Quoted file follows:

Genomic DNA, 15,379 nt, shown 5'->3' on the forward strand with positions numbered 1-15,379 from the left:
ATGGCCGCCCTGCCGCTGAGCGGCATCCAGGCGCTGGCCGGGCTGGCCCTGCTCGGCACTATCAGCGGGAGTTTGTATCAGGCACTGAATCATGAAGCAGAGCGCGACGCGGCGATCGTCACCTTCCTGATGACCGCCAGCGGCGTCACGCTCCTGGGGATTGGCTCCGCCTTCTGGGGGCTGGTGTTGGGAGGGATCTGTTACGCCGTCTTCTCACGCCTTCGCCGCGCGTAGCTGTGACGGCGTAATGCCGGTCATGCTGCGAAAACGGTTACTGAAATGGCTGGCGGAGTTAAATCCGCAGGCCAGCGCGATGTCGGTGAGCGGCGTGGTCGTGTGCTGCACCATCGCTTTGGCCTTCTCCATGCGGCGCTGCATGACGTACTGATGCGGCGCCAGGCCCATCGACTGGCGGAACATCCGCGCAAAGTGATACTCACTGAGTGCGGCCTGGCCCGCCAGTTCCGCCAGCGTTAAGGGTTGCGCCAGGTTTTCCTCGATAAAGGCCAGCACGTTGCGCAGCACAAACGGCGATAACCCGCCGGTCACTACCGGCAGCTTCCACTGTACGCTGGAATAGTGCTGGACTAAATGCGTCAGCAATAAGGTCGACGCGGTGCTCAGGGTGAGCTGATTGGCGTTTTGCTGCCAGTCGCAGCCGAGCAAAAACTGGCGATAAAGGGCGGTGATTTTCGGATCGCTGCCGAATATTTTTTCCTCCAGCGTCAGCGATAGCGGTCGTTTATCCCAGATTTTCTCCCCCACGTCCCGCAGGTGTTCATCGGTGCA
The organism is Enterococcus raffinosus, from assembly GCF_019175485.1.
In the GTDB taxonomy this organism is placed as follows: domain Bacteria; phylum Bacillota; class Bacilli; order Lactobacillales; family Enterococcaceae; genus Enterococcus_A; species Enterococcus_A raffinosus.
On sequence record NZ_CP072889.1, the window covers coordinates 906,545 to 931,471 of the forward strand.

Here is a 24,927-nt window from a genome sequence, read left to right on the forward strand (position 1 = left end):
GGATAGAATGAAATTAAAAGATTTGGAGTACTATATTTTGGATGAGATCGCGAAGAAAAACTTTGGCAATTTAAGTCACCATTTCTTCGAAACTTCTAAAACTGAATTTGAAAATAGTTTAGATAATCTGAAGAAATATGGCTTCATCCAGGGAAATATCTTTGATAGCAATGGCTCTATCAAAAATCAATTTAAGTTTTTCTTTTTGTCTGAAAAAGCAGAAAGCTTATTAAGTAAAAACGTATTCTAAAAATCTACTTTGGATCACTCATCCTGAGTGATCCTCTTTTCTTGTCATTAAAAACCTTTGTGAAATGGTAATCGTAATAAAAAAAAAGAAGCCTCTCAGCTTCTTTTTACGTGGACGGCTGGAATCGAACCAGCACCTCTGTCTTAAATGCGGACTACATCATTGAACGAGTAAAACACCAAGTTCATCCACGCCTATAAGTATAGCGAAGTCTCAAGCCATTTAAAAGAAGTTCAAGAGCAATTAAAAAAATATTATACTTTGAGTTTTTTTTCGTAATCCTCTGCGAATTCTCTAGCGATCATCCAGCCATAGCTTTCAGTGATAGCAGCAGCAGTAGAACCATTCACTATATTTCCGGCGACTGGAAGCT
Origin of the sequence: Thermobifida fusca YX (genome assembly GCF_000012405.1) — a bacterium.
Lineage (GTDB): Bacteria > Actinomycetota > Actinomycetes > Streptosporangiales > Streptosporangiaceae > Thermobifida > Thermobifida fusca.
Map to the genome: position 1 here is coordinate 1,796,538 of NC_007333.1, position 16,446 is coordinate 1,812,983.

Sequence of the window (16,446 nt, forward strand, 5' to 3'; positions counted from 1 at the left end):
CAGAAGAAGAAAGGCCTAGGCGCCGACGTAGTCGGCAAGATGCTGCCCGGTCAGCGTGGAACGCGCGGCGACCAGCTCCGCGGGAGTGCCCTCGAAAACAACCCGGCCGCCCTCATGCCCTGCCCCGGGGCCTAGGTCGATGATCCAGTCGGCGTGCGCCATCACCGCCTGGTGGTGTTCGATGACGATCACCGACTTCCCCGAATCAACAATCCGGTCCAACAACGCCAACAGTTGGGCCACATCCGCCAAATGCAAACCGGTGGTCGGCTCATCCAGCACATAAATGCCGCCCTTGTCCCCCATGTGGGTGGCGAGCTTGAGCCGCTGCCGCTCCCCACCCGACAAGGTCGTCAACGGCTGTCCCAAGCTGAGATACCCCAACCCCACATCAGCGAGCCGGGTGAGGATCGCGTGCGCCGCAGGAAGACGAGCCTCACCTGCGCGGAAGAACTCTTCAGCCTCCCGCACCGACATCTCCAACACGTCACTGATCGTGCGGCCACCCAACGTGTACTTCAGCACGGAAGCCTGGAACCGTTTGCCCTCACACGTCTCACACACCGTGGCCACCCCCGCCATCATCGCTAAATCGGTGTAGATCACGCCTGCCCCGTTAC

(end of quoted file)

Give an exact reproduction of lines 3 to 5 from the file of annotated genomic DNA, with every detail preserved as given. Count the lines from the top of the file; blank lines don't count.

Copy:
The organism is Enterococcus raffinosus, from assembly GCF_019175485.1.
In the GTDB taxonomy this organism is placed as follows: domain Bacteria; phylum Bacillota; class Bacilli; order Lactobacillales; family Enterococcaceae; genus Enterococcus_A; species Enterococcus_A raffinosus.
On sequence record NZ_CP072889.1, the window covers coordinates 906,545 to 931,471 of the forward strand.